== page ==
Carlos Alfonzo, Where Tears Can't Stop, 1986, acrylic on canvas, Smithsonian American Art Museum, © 1986, Sena Toll Artigas, Museum purchase made possible by the American Art Forum, 1998.18
Alfonzo borrowed from Cuban Santería, medieval Catholic mysticism, and tarot cards to build a dense network of symbols floating in huge limpid tears. Where Tears Can't Stop reflects the violence that Alfonzo experienced before he fled with the Marielitos exiled by Castro in 1980. But the work also holds subtle clues that evoke Alfonzo's homosexuality and the fear and anger generated by the AIDS epidemic. In the mid-1980s, Americans coming to terms with thousands of deaths began to piece together enormous quilts—as the artist stitched together several canvases for this image—filling them with symbols of suffering, loss, and defiance. In Alfonzo's painting, the image of a tongue spiked by a dagger is a Santería charm against gossip and the "evil eye," two responses to HIV-positive men that were common in the epidemic's early years. Rumors and innuendo shaped the perception that AIDS was only a gay man's disease, and the evil eye recalls a widespread belief that the tears of the infected carried the virus. Alfonzo died of AIDS five years after he completed this work.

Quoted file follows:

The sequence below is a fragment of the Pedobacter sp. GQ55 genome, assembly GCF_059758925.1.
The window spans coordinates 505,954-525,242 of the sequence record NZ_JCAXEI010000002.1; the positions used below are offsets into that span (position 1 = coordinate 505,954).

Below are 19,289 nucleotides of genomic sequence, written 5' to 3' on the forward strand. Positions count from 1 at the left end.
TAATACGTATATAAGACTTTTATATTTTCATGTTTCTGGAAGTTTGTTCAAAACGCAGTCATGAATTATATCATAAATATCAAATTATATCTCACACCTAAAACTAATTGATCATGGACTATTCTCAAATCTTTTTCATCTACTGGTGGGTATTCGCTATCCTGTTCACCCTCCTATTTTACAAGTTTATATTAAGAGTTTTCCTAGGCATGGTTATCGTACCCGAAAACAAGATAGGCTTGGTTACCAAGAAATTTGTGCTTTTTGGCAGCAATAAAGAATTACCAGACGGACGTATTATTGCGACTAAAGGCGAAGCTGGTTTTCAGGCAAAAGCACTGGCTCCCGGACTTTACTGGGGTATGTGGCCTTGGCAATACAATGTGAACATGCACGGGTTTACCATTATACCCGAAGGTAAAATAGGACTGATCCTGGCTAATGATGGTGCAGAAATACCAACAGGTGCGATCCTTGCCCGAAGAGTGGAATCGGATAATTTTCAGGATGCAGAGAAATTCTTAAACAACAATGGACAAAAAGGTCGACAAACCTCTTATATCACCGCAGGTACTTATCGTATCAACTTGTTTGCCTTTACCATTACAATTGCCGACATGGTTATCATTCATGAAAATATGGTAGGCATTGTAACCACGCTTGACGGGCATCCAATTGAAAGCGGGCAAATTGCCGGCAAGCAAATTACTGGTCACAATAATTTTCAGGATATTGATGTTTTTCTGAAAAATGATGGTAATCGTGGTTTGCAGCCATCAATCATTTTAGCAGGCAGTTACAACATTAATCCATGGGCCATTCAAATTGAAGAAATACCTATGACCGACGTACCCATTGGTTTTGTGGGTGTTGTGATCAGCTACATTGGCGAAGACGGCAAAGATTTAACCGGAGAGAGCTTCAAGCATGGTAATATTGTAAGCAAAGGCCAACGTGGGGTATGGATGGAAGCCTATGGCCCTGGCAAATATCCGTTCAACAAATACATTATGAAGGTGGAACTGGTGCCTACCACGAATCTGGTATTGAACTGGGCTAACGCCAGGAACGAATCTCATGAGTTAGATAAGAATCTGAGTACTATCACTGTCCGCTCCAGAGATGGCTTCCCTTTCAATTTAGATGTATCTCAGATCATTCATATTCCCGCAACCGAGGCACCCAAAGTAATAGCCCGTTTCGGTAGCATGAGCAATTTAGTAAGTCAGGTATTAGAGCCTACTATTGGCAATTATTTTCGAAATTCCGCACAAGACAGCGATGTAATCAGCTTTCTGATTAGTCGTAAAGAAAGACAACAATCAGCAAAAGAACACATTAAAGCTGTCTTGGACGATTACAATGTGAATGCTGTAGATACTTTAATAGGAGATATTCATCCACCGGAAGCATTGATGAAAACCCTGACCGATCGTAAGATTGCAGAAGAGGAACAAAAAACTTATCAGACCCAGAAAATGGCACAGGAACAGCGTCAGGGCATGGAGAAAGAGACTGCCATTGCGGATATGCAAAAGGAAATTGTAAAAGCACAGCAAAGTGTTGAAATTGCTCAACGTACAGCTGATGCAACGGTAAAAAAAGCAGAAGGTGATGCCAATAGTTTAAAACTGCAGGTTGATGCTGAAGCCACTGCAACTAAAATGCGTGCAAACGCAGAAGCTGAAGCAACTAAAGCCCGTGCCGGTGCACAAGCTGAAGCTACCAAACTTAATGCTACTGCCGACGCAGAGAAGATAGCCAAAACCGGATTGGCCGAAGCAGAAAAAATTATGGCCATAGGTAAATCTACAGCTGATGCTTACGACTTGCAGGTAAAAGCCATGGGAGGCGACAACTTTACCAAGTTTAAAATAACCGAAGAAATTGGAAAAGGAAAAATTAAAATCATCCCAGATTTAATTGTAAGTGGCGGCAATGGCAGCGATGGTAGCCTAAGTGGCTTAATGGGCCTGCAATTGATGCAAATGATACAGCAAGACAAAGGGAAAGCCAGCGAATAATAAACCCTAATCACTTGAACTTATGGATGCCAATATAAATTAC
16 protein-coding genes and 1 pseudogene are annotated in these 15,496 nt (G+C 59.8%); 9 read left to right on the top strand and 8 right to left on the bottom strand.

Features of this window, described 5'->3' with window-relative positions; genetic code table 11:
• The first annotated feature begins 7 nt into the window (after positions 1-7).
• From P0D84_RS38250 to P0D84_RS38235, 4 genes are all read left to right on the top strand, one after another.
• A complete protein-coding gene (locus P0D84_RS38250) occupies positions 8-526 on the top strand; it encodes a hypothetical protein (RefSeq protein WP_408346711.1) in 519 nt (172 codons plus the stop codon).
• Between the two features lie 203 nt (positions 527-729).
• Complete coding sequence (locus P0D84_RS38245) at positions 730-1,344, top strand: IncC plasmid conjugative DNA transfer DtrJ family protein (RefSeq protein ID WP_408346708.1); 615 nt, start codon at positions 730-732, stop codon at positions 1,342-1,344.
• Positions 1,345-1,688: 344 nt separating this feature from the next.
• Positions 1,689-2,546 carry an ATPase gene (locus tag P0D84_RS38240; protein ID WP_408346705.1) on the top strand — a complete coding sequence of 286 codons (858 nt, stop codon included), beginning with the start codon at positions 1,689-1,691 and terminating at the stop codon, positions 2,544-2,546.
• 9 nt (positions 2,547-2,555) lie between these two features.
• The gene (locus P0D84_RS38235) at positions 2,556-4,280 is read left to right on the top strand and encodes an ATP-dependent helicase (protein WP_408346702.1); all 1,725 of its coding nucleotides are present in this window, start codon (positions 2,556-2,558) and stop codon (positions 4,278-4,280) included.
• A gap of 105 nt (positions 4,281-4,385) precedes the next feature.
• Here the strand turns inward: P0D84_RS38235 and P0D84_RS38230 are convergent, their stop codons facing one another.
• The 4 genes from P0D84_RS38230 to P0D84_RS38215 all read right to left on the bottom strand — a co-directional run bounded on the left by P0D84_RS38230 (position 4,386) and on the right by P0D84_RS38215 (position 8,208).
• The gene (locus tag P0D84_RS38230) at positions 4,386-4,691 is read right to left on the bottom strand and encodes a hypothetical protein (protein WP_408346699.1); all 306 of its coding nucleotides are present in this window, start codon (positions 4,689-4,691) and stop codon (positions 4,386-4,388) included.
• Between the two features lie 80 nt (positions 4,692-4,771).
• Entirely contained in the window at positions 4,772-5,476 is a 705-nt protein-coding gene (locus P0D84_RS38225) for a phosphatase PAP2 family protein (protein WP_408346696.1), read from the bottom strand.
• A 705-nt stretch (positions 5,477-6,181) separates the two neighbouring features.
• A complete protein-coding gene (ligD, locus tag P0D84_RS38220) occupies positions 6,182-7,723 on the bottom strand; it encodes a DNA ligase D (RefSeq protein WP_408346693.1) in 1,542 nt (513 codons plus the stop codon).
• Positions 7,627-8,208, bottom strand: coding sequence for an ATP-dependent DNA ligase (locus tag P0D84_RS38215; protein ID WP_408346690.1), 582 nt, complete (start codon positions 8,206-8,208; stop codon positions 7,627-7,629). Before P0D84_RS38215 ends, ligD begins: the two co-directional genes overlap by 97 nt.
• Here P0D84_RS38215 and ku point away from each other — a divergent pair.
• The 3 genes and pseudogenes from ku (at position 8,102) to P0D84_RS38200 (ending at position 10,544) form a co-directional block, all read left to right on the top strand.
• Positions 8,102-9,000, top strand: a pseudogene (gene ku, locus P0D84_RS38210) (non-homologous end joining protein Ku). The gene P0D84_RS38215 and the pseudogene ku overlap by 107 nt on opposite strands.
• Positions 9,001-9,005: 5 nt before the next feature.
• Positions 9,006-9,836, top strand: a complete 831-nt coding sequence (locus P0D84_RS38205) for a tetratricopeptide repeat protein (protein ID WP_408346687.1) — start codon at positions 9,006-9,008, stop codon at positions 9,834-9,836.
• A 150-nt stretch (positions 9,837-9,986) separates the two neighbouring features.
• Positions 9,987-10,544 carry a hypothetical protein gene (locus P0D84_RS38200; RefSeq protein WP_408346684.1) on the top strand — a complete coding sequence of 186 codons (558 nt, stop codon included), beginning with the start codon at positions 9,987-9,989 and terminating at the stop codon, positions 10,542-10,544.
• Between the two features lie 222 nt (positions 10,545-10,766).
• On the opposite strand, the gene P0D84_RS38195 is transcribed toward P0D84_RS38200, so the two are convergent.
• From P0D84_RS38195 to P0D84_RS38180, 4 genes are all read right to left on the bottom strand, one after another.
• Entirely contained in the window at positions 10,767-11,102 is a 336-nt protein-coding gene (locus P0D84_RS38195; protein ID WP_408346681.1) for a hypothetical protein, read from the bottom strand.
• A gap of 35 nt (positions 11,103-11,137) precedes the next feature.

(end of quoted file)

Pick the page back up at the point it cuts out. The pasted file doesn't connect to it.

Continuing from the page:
Exhibition Label, Smithsonian American Art Museum, 2006
Where Tears Can't Stop
- On View
- Not on view.
95 3/4 x 128 1/4 in. (243.2 x 325.8 cm.)
© 1986, Sena Toll Artigas
- Credit Line
Smithsonian American Art Museum
Museum purchase made possible by the American Art Forum
- Mediums Description
- acrylic on canvas
- Object Number
- Linked Open Data
- Linked Open Data URI